MIAMI (CBSMiami) — A new study shows a lack of driver safety laws could help explain the surging number of people killed in accidents.
The report ranks driving safety laws nationwide and ranked Rhode Island at the top in terms of safety while South Dakota is at the very bottom.
James Shaffer’s wife Emma and their 12-year-old daughter were driving in Denton, Texas last April. They were struck head on by a 24-year-old mother who had her young daughter in the car. Police believe she was texting. All four died in the crash.
“Our lives have been drastically changed and shattered,” said Shaffer.
Shaffer said he would never forget having to tell his son the news.
“Sitting him down and having to explain to him that his mother and sister were gone and had died was probably the hardest thing I have ever had to do in my life,” said Shaffer.
Texas state law only bans drivers under 18 from texting. An all-driver texting ban is among 15 safety laws the new report says every state should have.
The measures range from primary enforcement of seat belts to graduated driver licenses for teens and ignition locks for DUI offenders.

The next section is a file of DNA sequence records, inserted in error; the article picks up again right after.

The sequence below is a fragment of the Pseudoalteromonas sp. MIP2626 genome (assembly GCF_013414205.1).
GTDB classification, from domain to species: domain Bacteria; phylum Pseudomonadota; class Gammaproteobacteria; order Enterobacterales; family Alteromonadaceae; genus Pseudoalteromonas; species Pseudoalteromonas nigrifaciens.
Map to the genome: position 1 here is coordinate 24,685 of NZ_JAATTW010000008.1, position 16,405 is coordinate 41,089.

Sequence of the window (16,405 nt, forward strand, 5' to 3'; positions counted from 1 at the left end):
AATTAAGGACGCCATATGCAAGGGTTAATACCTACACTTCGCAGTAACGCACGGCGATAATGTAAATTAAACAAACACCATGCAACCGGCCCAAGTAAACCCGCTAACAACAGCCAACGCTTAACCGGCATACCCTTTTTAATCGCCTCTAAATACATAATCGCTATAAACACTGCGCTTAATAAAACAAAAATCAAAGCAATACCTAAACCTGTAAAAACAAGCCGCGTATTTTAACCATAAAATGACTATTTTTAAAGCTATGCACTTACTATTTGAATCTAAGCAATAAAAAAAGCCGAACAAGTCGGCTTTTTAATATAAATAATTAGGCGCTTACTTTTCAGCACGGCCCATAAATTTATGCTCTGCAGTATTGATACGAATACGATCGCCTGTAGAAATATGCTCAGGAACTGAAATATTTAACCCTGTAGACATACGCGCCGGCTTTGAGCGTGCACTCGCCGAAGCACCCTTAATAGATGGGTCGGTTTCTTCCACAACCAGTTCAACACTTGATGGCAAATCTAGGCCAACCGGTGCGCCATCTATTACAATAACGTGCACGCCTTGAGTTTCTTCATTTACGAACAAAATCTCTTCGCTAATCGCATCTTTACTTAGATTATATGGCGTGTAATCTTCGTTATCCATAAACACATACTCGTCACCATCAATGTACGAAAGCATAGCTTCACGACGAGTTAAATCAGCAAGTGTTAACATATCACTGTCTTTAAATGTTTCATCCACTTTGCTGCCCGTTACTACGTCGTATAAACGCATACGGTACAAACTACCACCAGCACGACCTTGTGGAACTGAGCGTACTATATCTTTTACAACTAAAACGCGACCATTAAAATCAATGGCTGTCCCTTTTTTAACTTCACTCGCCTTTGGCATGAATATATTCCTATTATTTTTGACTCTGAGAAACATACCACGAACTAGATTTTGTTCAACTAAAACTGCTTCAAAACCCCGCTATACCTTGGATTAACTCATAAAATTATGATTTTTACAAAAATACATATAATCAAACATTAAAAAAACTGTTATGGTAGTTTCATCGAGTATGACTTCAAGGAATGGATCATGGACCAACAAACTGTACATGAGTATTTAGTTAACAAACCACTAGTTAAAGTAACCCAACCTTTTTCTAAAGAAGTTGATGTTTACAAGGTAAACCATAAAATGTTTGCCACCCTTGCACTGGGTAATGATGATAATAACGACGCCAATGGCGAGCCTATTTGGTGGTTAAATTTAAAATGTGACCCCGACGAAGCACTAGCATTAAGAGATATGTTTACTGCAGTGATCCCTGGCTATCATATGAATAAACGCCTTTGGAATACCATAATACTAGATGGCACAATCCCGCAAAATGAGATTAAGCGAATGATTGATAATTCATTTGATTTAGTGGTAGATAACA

The report gave low marks to 17 states for being “dangerously behind” in adopting “optimal laws.”
South Dakota scored at the bottom with just two of the 15.
The Mount Rushmore state governor’s office blamed the legislature.
Jackie Gillan is the president of the Advocates for Highway and Auto Safety.
“I think there’s resistance in state legislatures to tell people to buckle up or put their kids in a proper child restraint and we need to change that,” said Gillan.
Earlier this month, the National Highway Traffic Safety Administration estimated nearly 28 thousand people died in crashes during the first nine months of 2016. That number is up about 8 percent from 2015, which saw the biggest rise in deaths in 50 years.
Advocates for highway and auto safety argue there is also an economic cost that comes with the crashes.
According to the report, motor vehicle accidents cost about $242 billion a year. That so-called “crash tax” boils down to nearly $800 per person in the U.S.